Magazine article The New Yorker

The Talk of the Town: The Women

Magazine article The New Yorker

The Talk of the Town: The Women

Article excerpt

One recent evening, a few days before the troops of the Northern Alliance took Kabul, a cultural center in the East Village called A Gathering of the Tribes hosted a reception featuring art and poetry by Afghans living in New York. At the center, which occupies the second floor of a narrow brownstone tenement, a bedsheet served as the screen for a video projection, and an American flag as the scrim for a shadow dance, performed to tambourine and drum music, its backlit stripes suggesting prison bars.

Most of the artists at the reception were children of the Afghan diaspora. These are the sons and daughters of educated, liberal families who fled during or just after the Soviet invasion. "We've been in pain for twenty years," said Laimah Osman, the co-curator of the show. "After the World Trade Center, I went to dozens of candlelight vigils, and they helped. But it occurred to me that I'd never been to any organized public mourning for all the lost Afghan lives. So we put this evening together."

One of the participants was Zakarya Sherzad, a gentle-spoken forty-two-year-old writer and musician who read an elegy for the World Trade Center dead. In 1978, Sherzad was arrested and spent six months in a Kabul prison before Amnesty International arranged his passage to Switzerland. A few days after the reception, when news came of Kabul's fall, he expressed what appears to be a common feeling in the Afghan-American community: "I'm glad that a tyrannical government has been overthrown, but the vacuum--and the looming chaos--are very scary, because the last time the Northern Alliance came to power there was widespread rape, murder, and corruption, which paved the way for the Taliban takeover."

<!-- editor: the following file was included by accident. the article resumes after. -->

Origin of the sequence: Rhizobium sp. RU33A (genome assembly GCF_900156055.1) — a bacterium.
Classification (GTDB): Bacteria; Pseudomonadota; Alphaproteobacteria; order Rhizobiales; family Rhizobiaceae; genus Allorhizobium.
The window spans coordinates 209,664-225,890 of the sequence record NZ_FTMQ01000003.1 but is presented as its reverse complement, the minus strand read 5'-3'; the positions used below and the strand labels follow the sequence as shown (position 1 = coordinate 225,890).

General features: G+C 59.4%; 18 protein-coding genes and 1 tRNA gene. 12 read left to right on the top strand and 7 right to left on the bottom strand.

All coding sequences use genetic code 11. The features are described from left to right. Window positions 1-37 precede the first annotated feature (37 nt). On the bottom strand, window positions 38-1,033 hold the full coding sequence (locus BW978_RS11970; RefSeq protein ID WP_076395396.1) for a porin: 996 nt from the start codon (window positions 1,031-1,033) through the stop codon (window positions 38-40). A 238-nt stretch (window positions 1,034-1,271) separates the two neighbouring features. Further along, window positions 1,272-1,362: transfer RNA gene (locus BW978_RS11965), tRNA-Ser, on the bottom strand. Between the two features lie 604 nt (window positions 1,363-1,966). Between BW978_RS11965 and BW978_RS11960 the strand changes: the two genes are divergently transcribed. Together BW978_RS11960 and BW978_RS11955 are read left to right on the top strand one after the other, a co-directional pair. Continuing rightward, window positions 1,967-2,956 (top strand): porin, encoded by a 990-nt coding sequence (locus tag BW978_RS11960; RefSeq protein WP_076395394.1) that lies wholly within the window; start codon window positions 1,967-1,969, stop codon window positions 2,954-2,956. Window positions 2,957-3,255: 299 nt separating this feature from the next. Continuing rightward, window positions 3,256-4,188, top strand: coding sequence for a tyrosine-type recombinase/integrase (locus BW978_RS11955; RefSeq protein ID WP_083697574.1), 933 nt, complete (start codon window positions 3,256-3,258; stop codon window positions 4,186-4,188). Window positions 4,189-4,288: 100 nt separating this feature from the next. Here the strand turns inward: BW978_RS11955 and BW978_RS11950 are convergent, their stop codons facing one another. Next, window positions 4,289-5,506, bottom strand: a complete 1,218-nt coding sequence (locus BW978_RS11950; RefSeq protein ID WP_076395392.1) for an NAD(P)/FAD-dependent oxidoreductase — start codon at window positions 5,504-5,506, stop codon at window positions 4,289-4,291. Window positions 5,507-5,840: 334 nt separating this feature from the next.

Shekaiba Wakili, a thirty-one-year-old photographer who had lent five portraits of Muslim women to the show, was celebrating the end of what, in the wake of September 11th, she had called the Taliban's "psychotic fundamentalism" and "gender apartheid. …

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